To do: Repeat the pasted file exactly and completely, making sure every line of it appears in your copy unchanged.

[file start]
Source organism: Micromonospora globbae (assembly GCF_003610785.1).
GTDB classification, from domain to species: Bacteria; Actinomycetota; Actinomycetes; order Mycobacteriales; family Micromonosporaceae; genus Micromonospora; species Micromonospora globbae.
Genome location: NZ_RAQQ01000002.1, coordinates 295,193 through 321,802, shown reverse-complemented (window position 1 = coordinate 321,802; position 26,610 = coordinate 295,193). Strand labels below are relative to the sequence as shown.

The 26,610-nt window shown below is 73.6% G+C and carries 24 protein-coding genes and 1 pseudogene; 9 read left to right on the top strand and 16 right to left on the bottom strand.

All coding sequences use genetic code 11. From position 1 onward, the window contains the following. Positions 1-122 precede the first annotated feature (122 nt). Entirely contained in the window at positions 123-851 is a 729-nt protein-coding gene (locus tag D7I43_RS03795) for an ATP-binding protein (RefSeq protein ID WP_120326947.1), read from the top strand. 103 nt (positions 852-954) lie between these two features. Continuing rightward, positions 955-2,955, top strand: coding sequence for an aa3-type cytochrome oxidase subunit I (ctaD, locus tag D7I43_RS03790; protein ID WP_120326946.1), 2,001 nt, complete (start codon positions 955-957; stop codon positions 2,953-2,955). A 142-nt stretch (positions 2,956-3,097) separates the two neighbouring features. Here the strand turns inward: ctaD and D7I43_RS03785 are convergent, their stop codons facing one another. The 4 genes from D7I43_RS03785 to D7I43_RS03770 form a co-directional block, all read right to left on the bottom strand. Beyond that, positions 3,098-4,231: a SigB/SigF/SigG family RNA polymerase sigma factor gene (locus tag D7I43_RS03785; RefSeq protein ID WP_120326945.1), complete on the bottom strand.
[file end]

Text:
Source organism: Micromonospora globbae (assembly GCF_003610785.1).
GTDB classification, from domain to species: Bacteria; Actinomycetota; Actinomycetes; order Mycobacteriales; family Micromonosporaceae; genus Micromonospora; species Micromonospora globbae.
Genome location: NZ_RAQQ01000002.1, coordinates 295,193 through 321,802, shown reverse-complemented (window position 1 = coordinate 321,802; position 26,610 = coordinate 295,193). Strand labels below are relative to the sequence as shown.

The 26,610-nt window shown below is 73.6% G+C and carries 24 protein-coding genes and 1 pseudogene; 9 read left to right on the top strand and 16 right to left on the bottom strand.

All coding sequences use genetic code 11. From position 1 onward, the window contains the following. Positions 1-122 precede the first annotated feature (122 nt). Entirely contained in the window at positions 123-851 is a 729-nt protein-coding gene (locus tag D7I43_RS03795) for an ATP-binding protein (RefSeq protein ID WP_120326947.1), read from the top strand. 103 nt (positions 852-954) lie between these two features. Continuing rightward, positions 955-2,955, top strand: coding sequence for an aa3-type cytochrome oxidase subunit I (ctaD, locus tag D7I43_RS03790; protein ID WP_120326946.1), 2,001 nt, complete (start codon positions 955-957; stop codon positions 2,953-2,955). A 142-nt stretch (positions 2,956-3,097) separates the two neighbouring features. Here the strand turns inward: ctaD and D7I43_RS03785 are convergent, their stop codons facing one another. The 4 genes from D7I43_RS03785 to D7I43_RS03770 form a co-directional block, all read right to left on the bottom strand. Beyond that, positions 3,098-4,231: a SigB/SigF/SigG family RNA polymerase sigma factor gene (locus tag D7I43_RS03785; RefSeq protein ID WP_120326945.1), complete on the bottom strand.